RNA



Alterations in the peptidyltransferase and decoding domains of ribosomal RNA suppress mutations in the elongation factor G gene


HOMA  KOOSHA a1, DALE  CAMERON a1, KIM  ANDREWS a1, ALBERT E.  DAHLBERG a2 and PAUL E.  MARCH a1c1
a1 School of Microbiology and Immunology, The University of New South Wales, Sydney, 2052 Australia
a2 Department of Molecular and Cellular Biology and Biochemistry, Brown University, Providence, Rhode Island 02912, USA

Abstract

The translocation stage of protein synthesis is a highly conserved process in all cells. Although the components necessary for translocation have been delineated, the mechanism of this activity has not been well defined. Ribosome movement on template mRNA must allow for displacement of tRNA–mRNA complexes from the ribosomal A to P sites and P to E sites, while ensuring rigid maintenance of the correct reading frame. In Escherichia coli, translocation of the ribosome is promoted by elongation factor G (EF-G). To examine the role of EF-G and rRNA in translocation we have characterized mutations in rRNA genes that can suppress a temperature-sensitive (ts) allele of fusA, the gene in E. coli that encodes EF-G. This analysis was performed using the ts E. coli strain PEM100, which contains a point mutation within fusA. The ts phenotype of PEM100 can be suppressed by either of two mutations in the decoding region of the 16S rRNA when present in combination with a mutation at position 2058 in the peptidyltransferase domain of the 23S rRNA. Communication between these ribosomal domains is essential for coordinating the events of the elongation cycle. We propose a model in which EF-G promotes translocation by modulating this communication, thereby increasing the efficiency of this fundamental process.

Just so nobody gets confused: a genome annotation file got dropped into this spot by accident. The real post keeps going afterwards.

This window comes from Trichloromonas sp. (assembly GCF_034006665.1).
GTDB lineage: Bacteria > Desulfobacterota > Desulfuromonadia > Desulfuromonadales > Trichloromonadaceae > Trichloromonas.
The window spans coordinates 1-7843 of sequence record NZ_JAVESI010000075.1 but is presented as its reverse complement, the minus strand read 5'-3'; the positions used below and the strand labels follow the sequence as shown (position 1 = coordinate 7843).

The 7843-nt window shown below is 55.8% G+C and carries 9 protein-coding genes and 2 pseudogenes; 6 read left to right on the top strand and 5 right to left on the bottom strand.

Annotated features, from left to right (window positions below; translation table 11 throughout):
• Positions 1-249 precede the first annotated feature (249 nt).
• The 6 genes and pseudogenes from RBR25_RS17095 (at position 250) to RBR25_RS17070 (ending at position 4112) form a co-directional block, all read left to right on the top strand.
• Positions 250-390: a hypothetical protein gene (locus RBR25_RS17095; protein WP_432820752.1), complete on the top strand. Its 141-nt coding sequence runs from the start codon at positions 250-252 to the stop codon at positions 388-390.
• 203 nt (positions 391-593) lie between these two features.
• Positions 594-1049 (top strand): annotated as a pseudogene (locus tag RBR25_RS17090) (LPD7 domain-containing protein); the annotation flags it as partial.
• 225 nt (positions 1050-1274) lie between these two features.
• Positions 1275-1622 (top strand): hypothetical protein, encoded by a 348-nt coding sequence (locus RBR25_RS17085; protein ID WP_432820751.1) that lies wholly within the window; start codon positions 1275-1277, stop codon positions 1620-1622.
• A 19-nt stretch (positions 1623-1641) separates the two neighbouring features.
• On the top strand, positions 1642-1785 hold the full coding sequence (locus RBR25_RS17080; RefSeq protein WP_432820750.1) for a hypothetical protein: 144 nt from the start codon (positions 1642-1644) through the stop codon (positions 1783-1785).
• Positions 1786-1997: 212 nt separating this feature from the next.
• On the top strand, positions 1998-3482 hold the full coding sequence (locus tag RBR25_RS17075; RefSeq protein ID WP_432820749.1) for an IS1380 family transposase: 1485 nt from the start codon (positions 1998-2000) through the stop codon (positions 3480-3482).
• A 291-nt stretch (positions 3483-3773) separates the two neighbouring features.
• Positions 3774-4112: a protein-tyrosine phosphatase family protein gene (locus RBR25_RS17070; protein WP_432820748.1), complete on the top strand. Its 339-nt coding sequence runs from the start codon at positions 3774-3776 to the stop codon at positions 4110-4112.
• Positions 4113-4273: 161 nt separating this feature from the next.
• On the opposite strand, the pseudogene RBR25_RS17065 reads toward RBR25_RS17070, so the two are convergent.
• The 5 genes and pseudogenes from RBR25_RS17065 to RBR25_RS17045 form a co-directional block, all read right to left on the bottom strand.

(Received March 6 2000)
(Revised April 5 2000)
(Accepted May 19 2000)


Key Words: EF-G mutants; ribosomes; rRNA mutants; translocation.

Correspondence:
c1 Reprint requests to: Paul E. March, School of Microbiology and Immunology, High Street and Botany Road, The University of New South Wales, Sydney, 2052 Australia; e-mail: p.march@unsw.edu.au.